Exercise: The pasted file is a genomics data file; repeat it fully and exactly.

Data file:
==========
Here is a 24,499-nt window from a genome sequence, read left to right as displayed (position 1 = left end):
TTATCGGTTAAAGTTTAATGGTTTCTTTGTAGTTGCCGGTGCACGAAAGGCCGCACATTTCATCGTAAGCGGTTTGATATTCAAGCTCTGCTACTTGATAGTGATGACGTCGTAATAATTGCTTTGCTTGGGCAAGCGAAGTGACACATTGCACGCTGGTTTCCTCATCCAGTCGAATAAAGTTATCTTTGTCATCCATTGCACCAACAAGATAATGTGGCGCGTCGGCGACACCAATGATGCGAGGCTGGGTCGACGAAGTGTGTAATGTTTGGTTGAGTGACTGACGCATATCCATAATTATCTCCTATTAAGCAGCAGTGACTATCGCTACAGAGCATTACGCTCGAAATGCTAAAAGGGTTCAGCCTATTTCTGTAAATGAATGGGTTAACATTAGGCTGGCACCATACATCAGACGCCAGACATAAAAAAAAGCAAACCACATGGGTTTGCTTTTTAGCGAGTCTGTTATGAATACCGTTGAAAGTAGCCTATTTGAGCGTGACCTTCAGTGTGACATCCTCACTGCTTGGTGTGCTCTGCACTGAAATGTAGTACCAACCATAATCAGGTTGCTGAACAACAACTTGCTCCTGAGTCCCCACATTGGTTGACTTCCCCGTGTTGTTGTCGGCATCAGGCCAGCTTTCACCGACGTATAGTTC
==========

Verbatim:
Here is a 24,499-nt window from a genome sequence, read left to right as displayed (position 1 = left end):
TTATCGGTTAAAGTTTAATGGTTTCTTTGTAGTTGCCGGTGCACGAAAGGCCGCACATTTCATCGTAAGCGGTTTGATATTCAAGCTCTGCTACTTGATAGTGATGACGTCGTAATAATTGCTTTGCTTGGGCAAGCGAAGTGACACATTGCACGCTGGTTTCCTCATCCAGTCGAATAAAGTTATCTTTGTCATCCATTGCACCAACAAGATAATGTGGCGCGTCGGCGACACCAATGATGCGAGGCTGGGTCGACGAAGTGTGTAATGTTTGGTTGAGTGACTGACGCATATCCATAATTATCTCCTATTAAGCAGCAGTGACTATCGCTACAGAGCATTACGCTCGAAATGCTAAAAGGGTTCAGCCTATTTCTGTAAATGAATGGGTTAACATTAGGCTGGCACCATACATCAGACGCCAGACATAAAAAAAAGCAAACCACATGGGTTTGCTTTTTAGCGAGTCTGTTATGAATACCGTTGAAAGTAGCCTATTTGAGCGTGACCTTCAGTGTGACATCCTCACTGCTTGGTGTGCTCTGCACTGAAATGTAGTACCAACCATAATCAGGTTGCTGAACAACAACTTGCTCCTGAGTCCCCACATTGGTTGACTTCCCCGTGTTGTTGTCGGCATCAGGCCAGCTTTCACCGACGTATAGTTC